The table below lists the companies in the Watch for Valuation list. From left to right, Price is the closing price on November 2. Target is my target buy price. Div is the current annual dividend. Yield is the current yield as of November 2. Target is my target yield (upon which the target price is based). 5yr High is the highest yield achieved in the past 5 years (2012-16). Since we are near the end of 2017, in most cases, it's actually a 6-year high yield. P/E is the current price/earnings ratio as indicated by Better Investing. Avg is the 5-year average P/E, as shown by Better Investing. Debt is the long-term debt as a percentage of total capitalization as shown by Better Investing. PO is the payout ratio as indicated by Better Investing.
I use an Excel spreadsheet, which automatically computes the current yield when I update the price data. It computes the current yield when I update dividend changes. The target buy price is computed when I enter the target yield desired. The other data comes from Better Investing. I leave a line to the left of the table for comments about each company. In those lines, I indicated the following: BI didn't include debt information about Colgate, Dominion Energy or Nestle, so those debt figures were taken from F.A.S.T. Graphs. For the same reason, the price/earnings ratio was taken from F.A.S.T. Graphs.
Watch for Valuation
Watch for Performance
I maintain another watch list that includes companies I'm watching for signs of improved performance in revenue, profit, dividends, etc. These are companies I'm interested in adding to the portfolio, but I have questions about some aspect of their operation. Currently, there are just 5 companies on this list.
Emerson Electric (EMR) is an industrial company that has raised the dividend for 60 consecutive years. In the last two or three years, EMR has been reconfiguring its operations by shedding some divisions and by make acquisitions. The high yield reached in the past 6 years was 4.6%, a very high yield for EMR, which reflects some company-specific (performance) problems as well as the swoon in industrial stocks a few years ago. The current yield is 3.0%, but I would like to buy EMR in the 3.5% yield range.
General Mills (GIS) is a packaged food manufacturer in the consumer staples sector. GIS has raised the dividend for 14 consecutive years. The stock reflects some of the problems common in the packaged food business, and GIS stock price has suffered from some missteps it took in its yogurt operation. The high yield over the past 6 years was 3.8%, and the current yield is 3.8%. This is also my target yield. So, on a yield basis, GIS is as good a valuation as it has been in recent years. This is why it's on the Watch for Performance list rather than the Watch for Valuation list. The valuation is attractive. My question marks center on their recent performance with revenue and earnings.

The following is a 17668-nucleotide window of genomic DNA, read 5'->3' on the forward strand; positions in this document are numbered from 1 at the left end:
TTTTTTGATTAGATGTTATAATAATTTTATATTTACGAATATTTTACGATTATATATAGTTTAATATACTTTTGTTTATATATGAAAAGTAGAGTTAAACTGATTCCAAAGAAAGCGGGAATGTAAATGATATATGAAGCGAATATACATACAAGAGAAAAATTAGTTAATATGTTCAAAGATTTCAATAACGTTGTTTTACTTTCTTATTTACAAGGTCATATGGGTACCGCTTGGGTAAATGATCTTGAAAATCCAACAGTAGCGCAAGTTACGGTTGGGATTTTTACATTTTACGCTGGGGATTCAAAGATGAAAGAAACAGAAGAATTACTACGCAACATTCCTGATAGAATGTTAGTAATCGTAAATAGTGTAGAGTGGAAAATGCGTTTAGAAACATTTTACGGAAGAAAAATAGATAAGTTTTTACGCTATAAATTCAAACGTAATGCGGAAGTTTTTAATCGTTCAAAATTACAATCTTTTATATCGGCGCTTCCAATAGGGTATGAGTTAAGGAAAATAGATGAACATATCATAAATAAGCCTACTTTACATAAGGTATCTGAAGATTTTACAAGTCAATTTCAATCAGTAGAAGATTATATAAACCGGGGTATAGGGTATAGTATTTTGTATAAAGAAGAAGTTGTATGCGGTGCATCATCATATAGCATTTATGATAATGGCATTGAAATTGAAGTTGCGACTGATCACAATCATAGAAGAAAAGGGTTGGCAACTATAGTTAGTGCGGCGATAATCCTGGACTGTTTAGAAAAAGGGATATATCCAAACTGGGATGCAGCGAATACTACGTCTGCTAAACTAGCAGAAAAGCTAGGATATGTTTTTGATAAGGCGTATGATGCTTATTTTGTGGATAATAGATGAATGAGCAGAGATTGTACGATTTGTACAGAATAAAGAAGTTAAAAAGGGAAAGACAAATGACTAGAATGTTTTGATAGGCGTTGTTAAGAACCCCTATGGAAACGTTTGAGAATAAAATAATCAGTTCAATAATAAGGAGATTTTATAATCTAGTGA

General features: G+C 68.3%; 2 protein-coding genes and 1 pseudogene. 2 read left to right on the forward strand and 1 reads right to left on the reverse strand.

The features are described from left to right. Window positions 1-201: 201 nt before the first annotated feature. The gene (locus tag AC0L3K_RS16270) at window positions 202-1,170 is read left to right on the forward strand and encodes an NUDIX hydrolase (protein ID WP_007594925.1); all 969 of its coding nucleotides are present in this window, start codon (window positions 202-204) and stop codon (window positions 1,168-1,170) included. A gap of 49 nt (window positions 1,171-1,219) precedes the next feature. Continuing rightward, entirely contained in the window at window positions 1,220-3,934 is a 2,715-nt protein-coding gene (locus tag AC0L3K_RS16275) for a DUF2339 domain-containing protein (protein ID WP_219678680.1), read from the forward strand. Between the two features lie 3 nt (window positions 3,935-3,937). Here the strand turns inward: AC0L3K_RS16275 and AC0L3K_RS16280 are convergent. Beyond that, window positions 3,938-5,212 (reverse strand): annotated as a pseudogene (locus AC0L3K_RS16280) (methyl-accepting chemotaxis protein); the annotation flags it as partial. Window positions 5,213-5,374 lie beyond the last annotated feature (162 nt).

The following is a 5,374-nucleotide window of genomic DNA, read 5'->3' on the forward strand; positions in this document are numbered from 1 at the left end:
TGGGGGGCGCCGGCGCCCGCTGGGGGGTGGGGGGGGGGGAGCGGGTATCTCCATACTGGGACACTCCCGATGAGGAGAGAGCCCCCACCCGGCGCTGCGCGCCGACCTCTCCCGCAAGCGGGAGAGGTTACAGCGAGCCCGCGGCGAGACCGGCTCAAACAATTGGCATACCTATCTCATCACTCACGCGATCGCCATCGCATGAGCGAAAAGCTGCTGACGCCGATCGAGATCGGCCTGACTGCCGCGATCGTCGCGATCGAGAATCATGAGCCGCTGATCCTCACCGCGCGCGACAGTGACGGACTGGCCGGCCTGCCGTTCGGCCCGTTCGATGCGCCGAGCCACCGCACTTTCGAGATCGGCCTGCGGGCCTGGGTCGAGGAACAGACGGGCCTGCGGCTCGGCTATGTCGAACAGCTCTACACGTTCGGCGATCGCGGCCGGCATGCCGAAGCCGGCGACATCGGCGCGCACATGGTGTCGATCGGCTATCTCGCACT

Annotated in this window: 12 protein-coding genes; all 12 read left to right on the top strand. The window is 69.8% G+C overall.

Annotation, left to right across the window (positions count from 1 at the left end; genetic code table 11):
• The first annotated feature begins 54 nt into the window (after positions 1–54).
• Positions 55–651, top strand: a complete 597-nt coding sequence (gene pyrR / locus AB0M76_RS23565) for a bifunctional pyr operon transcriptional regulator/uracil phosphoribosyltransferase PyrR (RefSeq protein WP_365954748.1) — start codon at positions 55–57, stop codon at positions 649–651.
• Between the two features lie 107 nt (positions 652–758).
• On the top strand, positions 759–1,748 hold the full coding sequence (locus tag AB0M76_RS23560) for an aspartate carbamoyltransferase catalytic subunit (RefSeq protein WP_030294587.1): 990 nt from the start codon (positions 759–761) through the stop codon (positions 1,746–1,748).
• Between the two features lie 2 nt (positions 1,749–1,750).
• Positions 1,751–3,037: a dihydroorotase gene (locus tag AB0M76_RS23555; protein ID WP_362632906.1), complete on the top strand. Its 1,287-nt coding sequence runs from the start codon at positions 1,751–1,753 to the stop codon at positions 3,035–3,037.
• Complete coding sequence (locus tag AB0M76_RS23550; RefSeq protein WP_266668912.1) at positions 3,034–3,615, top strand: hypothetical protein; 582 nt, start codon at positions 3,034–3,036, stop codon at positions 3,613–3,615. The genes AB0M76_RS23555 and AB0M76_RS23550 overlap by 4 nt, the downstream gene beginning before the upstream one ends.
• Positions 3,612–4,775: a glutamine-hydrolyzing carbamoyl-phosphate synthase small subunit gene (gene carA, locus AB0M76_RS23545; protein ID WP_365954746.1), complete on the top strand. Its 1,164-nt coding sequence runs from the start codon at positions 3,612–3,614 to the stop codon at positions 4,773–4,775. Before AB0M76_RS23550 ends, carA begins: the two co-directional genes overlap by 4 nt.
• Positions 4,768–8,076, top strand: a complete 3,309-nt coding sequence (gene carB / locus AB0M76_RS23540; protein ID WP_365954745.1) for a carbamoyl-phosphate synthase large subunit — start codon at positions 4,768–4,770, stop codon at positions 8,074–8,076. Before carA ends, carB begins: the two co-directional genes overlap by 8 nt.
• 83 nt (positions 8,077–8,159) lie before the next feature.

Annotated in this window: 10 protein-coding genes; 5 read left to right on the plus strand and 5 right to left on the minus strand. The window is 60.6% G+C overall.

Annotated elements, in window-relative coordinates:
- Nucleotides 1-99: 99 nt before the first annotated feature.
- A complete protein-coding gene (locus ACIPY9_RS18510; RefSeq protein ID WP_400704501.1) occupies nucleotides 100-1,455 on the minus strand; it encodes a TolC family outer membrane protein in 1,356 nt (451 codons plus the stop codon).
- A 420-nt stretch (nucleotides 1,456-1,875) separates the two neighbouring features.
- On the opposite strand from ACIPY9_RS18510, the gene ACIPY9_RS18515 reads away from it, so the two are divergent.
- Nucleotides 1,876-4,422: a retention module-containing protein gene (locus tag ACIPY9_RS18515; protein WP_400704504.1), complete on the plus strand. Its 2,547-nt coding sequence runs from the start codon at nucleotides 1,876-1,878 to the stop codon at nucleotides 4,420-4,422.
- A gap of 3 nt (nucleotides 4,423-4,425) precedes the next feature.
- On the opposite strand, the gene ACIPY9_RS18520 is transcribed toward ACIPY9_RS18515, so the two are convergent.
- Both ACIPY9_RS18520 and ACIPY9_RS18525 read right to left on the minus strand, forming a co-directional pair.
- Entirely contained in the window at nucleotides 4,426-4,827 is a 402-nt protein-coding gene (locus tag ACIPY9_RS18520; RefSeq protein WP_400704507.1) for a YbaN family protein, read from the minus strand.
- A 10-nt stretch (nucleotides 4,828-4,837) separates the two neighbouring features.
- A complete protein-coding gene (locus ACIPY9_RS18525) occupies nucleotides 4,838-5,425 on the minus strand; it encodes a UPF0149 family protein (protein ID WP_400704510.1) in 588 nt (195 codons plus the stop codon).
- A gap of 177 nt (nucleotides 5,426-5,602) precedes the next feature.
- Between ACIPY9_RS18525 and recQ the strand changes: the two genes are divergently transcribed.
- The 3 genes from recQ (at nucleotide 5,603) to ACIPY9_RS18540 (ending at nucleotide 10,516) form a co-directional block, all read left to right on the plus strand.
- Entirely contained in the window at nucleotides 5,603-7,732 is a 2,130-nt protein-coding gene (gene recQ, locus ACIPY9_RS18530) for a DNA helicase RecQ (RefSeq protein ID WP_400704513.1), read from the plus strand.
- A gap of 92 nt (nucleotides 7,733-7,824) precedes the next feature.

GlaxoSmithKline (GSK) is a British healthcare company. They manufacture drugs and vaccines. The company has a high level of debt and its performance in recent years has been choppy. I'm intrigued by the yield, but I have some concerns about performance. The high yield over the past 5 or 6 years has been 6.5%. The current yield is 5.6%. I would like to get GSK at a 6.5% yield, which would mean a $33.50 target price.
Public Storage (PSA) is the largest REIT in the self-storage business. The company is under pressure because of competition. It varies among regions, but there is "softness" in demand in some areas because other storage companies have entered the market. I recently closed my position in PSA and immediately put it on the Watch for Performance list. PSA still trades at a compelling valuation relative to its past. PSA and Simon Property Group (SPG) are the only two REITs with a Standard & Poor's credit rating of A. PSA has raised the dividend for 7 consecutive years. There are many good things going for PSA (including valuation). I closed the position due to the softness in PSA's business, which was described in detail by Dane Bowler in his June 28 article entitled, "Public Storage is Dangerously Overvalued." The REIT's recent 2017 Q3 earnings call was not inspiring, insiders have sold a considerable amount of stock in recent months, and they did not increase the December dividend as they have done in recent years. My target price for re-establishing a position is $188.24, which would be a 4.25% yield at the current dividend.